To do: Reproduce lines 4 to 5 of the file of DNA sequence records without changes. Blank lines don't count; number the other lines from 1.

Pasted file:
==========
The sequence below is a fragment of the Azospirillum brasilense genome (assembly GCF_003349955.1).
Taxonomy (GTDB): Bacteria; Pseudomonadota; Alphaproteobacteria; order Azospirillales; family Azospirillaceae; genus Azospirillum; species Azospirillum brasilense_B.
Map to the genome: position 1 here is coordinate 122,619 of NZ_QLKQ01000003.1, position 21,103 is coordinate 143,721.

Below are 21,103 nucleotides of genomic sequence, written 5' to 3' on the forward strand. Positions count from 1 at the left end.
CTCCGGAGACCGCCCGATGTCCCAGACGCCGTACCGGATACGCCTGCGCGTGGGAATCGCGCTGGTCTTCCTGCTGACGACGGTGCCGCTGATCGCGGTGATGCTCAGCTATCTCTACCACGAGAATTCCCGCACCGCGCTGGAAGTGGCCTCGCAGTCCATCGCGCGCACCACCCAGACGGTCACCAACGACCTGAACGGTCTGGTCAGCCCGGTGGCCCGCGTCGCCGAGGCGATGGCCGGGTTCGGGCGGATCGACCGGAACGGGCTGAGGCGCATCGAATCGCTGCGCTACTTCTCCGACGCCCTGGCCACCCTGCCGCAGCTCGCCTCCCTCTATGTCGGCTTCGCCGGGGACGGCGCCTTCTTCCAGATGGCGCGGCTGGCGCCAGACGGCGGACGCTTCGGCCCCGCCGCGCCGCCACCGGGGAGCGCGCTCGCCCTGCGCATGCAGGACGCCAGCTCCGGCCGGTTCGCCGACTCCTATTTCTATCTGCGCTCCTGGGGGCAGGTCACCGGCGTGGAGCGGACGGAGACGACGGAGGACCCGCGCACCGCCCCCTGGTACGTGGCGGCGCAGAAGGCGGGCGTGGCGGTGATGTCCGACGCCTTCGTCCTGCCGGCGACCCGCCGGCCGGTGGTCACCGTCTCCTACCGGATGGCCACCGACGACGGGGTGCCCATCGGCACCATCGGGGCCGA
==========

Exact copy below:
Below are 21,103 nucleotides of genomic sequence, written 5' to 3' on the forward strand. Positions count from 1 at the left end.
CTCCGGAGACCGCCCGATGTCCCAGACGCCGTACCGGATACGCCTGCGCGTGGGAATCGCGCTGGTCTTCCTGCTGACGACGGTGCCGCTGATCGCGGTGATGCTCAGCTATCTCTACCACGAGAATTCCCGCACCGCGCTGGAAGTGGCCTCGCAGTCCATCGCGCGCACCACCCAGACGGTCACCAACGACCTGAACGGTCTGGTCAGCCCGGTGGCCCGCGTCGCCGAGGCGATGGCCGGGTTCGGGCGGATCGACCGGAACGGGCTGAGGCGCATCGAATCGCTGCGCTACTTCTCCGACGCCCTGGCCACCCTGCCGCAGCTCGCCTCCCTCTATGTCGGCTTCGCCGGGGACGGCGCCTTCTTCCAGATGGCGCGGCTGGCGCCAGACGGCGGACGCTTCGGCCCCGCCGCGCCGCCACCGGGGAGCGCGCTCGCCCTGCGCATGCAGGACGCCAGCTCCGGCCGGTTCGCCGACTCCTATTTCTATCTGCGCTCCTGGGGGCAGGTCACCGGCGTGGAGCGGACGGAGACGACGGAGGACCCGCGCACCGCCCCCTGGTACGTGGCGGCGCAGAAGGCGGGCGTGGCGGTGATGTCCGACGCCTTCGTCCTGCCGGCGACCCGCCGGCCGGTGGTCACCGTCTCCTACCGGATGGCCACCGACGACGGGGTGCCCATCGGCACCATCGGGGCCGA